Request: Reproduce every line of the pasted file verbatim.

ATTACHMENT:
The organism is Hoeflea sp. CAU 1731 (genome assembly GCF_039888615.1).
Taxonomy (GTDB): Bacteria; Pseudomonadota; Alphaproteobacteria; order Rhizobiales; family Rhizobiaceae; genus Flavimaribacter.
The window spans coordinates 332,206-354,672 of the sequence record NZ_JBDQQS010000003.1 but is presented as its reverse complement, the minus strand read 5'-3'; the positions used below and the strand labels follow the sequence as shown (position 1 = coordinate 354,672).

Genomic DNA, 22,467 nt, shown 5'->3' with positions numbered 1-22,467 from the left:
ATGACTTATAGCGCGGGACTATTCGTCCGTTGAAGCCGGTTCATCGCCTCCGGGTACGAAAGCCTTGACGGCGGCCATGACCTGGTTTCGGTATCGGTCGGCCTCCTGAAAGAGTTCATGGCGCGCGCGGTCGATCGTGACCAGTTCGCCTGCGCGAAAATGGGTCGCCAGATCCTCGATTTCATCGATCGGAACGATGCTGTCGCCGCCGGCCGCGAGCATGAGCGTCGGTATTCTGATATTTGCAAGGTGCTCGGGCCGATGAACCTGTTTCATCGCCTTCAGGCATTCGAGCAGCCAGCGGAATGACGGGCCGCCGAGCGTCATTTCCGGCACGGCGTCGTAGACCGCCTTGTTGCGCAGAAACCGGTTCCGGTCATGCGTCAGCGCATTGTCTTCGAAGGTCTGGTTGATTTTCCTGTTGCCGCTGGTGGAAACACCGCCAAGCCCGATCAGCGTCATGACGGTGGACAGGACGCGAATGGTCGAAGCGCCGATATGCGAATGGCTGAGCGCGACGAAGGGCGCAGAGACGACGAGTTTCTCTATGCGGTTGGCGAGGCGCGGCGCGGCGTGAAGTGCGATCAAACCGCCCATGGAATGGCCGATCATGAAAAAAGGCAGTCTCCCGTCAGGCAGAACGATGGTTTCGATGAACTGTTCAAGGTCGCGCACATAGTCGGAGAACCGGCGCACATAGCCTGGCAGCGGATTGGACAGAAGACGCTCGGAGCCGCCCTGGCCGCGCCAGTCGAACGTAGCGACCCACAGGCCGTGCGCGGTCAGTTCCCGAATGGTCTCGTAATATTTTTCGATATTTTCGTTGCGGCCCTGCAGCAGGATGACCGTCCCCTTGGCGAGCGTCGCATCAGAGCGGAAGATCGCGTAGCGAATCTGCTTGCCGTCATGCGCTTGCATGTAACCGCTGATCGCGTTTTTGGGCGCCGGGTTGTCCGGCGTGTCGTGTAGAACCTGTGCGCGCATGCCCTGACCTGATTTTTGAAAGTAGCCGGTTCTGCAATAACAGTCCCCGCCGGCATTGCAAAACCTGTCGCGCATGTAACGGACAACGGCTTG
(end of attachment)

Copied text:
The organism is Hoeflea sp. CAU 1731 (genome assembly GCF_039888615.1).
Taxonomy (GTDB): Bacteria; Pseudomonadota; Alphaproteobacteria; order Rhizobiales; family Rhizobiaceae; genus Flavimaribacter.
The window spans coordinates 332,206-354,672 of the sequence record NZ_JBDQQS010000003.1 but is presented as its reverse complement, the minus strand read 5'-3'; the positions used below and the strand labels follow the sequence as shown (position 1 = coordinate 354,672).

Genomic DNA, 22,467 nt, shown 5'->3' with positions numbered 1-22,467 from the left:
ATGACTTATAGCGCGGGACTATTCGTCCGTTGAAGCCGGTTCATCGCCTCCGGGTACGAAAGCCTTGACGGCGGCCATGACCTGGTTTCGGTATCGGTCGGCCTCCTGAAAGAGTTCATGGCGCGCGCGGTCGATCGTGACCAGTTCGCCTGCGCGAAAATGGGTCGCCAGATCCTCGATTTCATCGATCGGAACGATGCTGTCGCCGCCGGCCGCGAGCATGAGCGTCGGTATTCTGATATTTGCAAGGTGCTCGGGCCGATGAACCTGTTTCATCGCCTTCAGGCATTCGAGCAGCCAGCGGAATGACGGGCCGCCGAGCGTCATTTCCGGCACGGCGTCGTAGACCGCCTTGTTGCGCAGAAACCGGTTCCGGTCATGCGTCAGCGCATTGTCTTCGAAGGTCTGGTTGATTTTCCTGTTGCCGCTGGTGGAAACACCGCCAAGCCCGATCAGCGTCATGACGGTGGACAGGACGCGAATGGTCGAAGCGCCGATATGCGAATGGCTGAGCGCGACGAAGGGCGCAGAGACGACGAGTTTCTCTATGCGGTTGGCGAGGCGCGGCGCGGCGTGAAGTGCGATCAAACCGCCCATGGAATGGCCGATCATGAAAAAAGGCAGTCTCCCGTCAGGCAGAACGATGGTTTCGATGAACTGTTCAAGGTCGCGCACATAGTCGGAGAACCGGCGCACATAGCCTGGCAGCGGATTGGACAGAAGACGCTCGGAGCCGCCCTGGCCGCGCCAGTCGAACGTAGCGACCCACAGGCCGTGCGCGGTCAGTTCCCGAATGGTCTCGTAATATTTTTCGATATTTTCGTTGCGGCCCTGCAGCAGGATGACCGTCCCCTTGGCGAGCGTCGCATCAGAGCGGAAGATCGCGTAGCGAATCTGCTTGCCGTCATGCGCTTGCATGTAACCGCTGATCGCGTTTTTGGGCGCCGGGTTGTCCGGCGTGTCGTGTAGAACCTGTGCGCGCATGCCCTGACCTGATTTTTGAAAGTAGCCGGTTCTGCAATAACAGTCCCCGCCGGCATTGCAAAACCTGTCGCGCATGTAACGGACAACGGCTTG